This is an excerpt from an article before the Madrid conference that paints Powell as the good cop on the Iraq infrastructure question. Just a few weeks later, Powell would prove to be quite willing to spread pentagon lies.
"While Bush was listening to Powell's arguments for going to the UN, the US's viceroy in Iraq, Paul Bremer, paid him a visit and explained that the reconstruction effort would fail without an infusion of "tens of billions" of dollars. Most of it that money will be earmarked for rebuilding Iraq's water and electrical infrastructure, much of it damaged by a US bombing campaign made necessary by Rumsfeld's insistence on using the minimum number of US troops during the invasion. In spite of the Pentagon's insistence that the infrastructure was in bad shape before the war, subsequent looting has made the problem much worse and, of course, there aren't enough troops on the ground to guard these "key structures.""

Link to article:

Here is an op-ed piece written by Colin Powell in which he furthers the lie that only saddam is to blame for the destruction of Iraq's infrastructure.


Hello and welcome

This blog initially aims to accomplish two things. Given how quickly events are reported (if they are picked up at all), misreported, and then dropped by the MSM, we want to go back and see if we can't find some answers to questions that were and were not asked. Second, because the lazy MSM's chief tool for what passes as journalism these days is to quote pundits/experts/politicos without having done any prepatory homework, oftentimes the right questions don't get asked. We want to provide our readers, with their help, the contact information for these pundits/experts/politicos so we can ask them directly. Maybe by doing this they might be a bit more careful about what they say (one can dream) or become more reluctant to go on these shows or be quoted in an article.
Let's start the ball rolling:
For this first one, we have to go back about 2 years (there's alot of that going around, just ask Scott McClellan).
Does anyone remember the 9/03 Madrid donors' conference? It was attended by Colin 'the vial' Powell. It was intended to get our pesky peacenik friends in 'old Europe" to pony up money for the reconstruction of a new west-loving, democratic Iraq.

At the time, the BIG STORY was wmd, as in, where are they? That's a very important story that is still very much alive. But the whole Iraqi Survey Group project under Kay then Duelfer cost $1-2 billion tops, that's about 1-2 weeks worth of our current spending.
What if I told you there was another scandalous claim, based on lies, that is costing us far more in dollars and blood?
It is this, at that Madrid conference, Powell was asked how the US could have so drastically underestimated the cost of rebuilding Iraq. Does anyone remember the answer? Was it because Iraq had less oil than we thought? No. Was it because we didn't have hundreds of defectors to tell us about the state of Iraq's infrastructure before the war? No, Powell's own State Dept. interviewed hundreds for a 2000 page report on postwar Iraq. Was it because we didn't control Iraq's airspace and didn't have our best satellites trained on the country? No, we controlled Iraq's skies for 12 years prior to the war and we certainly had shifted the bulk of all our intel assets (including imaging) to Iraq from, guess where, Afghanistan.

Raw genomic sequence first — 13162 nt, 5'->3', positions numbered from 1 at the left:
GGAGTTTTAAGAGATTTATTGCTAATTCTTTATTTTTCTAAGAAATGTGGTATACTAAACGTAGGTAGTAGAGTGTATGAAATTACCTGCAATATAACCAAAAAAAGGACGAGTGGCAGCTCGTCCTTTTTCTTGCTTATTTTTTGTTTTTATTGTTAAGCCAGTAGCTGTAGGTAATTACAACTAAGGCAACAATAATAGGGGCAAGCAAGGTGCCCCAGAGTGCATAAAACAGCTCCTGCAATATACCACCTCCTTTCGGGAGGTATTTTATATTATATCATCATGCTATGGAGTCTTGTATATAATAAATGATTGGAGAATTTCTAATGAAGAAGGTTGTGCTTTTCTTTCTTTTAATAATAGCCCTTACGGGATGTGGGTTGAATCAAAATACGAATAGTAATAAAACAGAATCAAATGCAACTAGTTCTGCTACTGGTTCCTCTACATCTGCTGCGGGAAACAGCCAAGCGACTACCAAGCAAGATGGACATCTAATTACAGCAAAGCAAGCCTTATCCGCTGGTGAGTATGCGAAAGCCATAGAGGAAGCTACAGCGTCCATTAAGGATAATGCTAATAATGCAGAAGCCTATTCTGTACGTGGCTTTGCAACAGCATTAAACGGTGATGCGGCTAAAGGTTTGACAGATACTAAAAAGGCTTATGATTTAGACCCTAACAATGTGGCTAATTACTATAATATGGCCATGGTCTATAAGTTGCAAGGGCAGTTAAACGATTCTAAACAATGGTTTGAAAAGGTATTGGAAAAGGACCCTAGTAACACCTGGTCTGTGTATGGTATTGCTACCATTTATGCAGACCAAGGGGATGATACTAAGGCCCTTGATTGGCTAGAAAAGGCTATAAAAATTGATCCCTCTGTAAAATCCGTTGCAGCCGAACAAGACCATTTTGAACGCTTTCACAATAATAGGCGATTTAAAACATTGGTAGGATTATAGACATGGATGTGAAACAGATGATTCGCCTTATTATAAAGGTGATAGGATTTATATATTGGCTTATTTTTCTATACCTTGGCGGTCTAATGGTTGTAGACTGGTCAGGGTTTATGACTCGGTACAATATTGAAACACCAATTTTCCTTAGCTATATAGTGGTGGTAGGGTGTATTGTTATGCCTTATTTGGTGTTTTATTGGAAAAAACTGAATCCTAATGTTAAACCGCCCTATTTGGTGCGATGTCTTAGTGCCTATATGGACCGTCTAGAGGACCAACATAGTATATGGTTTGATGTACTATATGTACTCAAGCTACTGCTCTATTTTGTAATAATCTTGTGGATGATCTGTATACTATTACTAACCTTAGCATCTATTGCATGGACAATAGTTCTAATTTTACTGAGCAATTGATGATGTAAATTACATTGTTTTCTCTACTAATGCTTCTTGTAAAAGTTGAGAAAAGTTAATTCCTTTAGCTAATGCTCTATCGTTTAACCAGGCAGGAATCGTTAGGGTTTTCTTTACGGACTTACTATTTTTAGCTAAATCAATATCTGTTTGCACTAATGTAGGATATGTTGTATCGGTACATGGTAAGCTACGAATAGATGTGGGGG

So what was the reason we went from Wolfowitz: "Iraq will pay for it's own rebuilding", to the head of USAID: "The cost to US taxpayers will not exceed $1.7 billion" (in Senate tesimony, no less!) to the Madrid conference, where we hoped to garner commitments of, now seems paltry, $50 billion?
Powell's reason, which was repeated by various administration and really only reported overseas was, "We had no idea how 30 years' of neglect under Saddam had damaged Iraq's infrastructure."
No idea? Is anyone besides me even a little suspicious of this claim? As I mentioned above, we were watching this country like a hawk. But I want to bring up another point. Unlike wmd's, roads, power plants, water treatment centers, etc. are not hidden, they exist in plain sight. So even if, in our endless generosity, we could give Bush & Co. as "pass" on wmd's (hey, we were all wrong!) Do we have to give them a "pass" on this too? After all, this "misread" is costing us much more than the wmd snafu.
So, are you with me? Does anyone have any link to any info that will help us answer how we got this even wronger than wmd's? Of course, I have some theories. Like, why spend $10 million refitting an old Soviet-era power plant with parts that are either sitting in Iraq or Russia when you can 1) bomb it to smithereens and 2) rebuild it from scratch with gold-plated US materials and expensive "expertise?"
James Glanz of the NY Times wrote an article about unused construction materials being smuggled to Jordan and sitting in neat little piles to be auctioned off, possibly back to Halliburton. This is the closest I have seen a journalist get to this issue.
Does anyone know how to find our bombing target lists? Could this be the reason we were so nonchalant about the looting? Could this all be about profiteering? This is important. Because if we knowingly damaged that country's infrastructure more than was necessary in order for US corporations to make more money, well, that keeps our boys and girls there longer than it would have otherwise.
So you see, this is important on many different levels and barely one drop of ink has been spilled to shed light on it.
We await any response or leads/links on this.

Our second goal, to make talking heads a little uncomfortable will start with this guy. His name is Robert D. Luskin, he is an attroney with Patton Boggs, a heavyweight firm in DC. He has been all over the news both quoted by name and as "someone who has been briefed..." regarding the Karl Rove/CIA case. Even though every day sources "close to the case" request anonymity because "all parties have been requested by the prosecutor not to comment" Luskin is out there doing what poor Scottie McClellan can't(or won't, take your pick). If he can use the public airwaves and media to defend the indefensible, the public should be able to holler back at him.
Well we can!
You too can communicate with a legal titan! Let him know how great it is that he can make $500 an hour to defend a toad.
Robert D. Luskin's direct telephone number at his firm, Patton Boggs, is 202-457-6190. His e-mail address is is Luskin's bio page on the PB website:

I'm sure he will be happy to hear from you!

Ciao for now.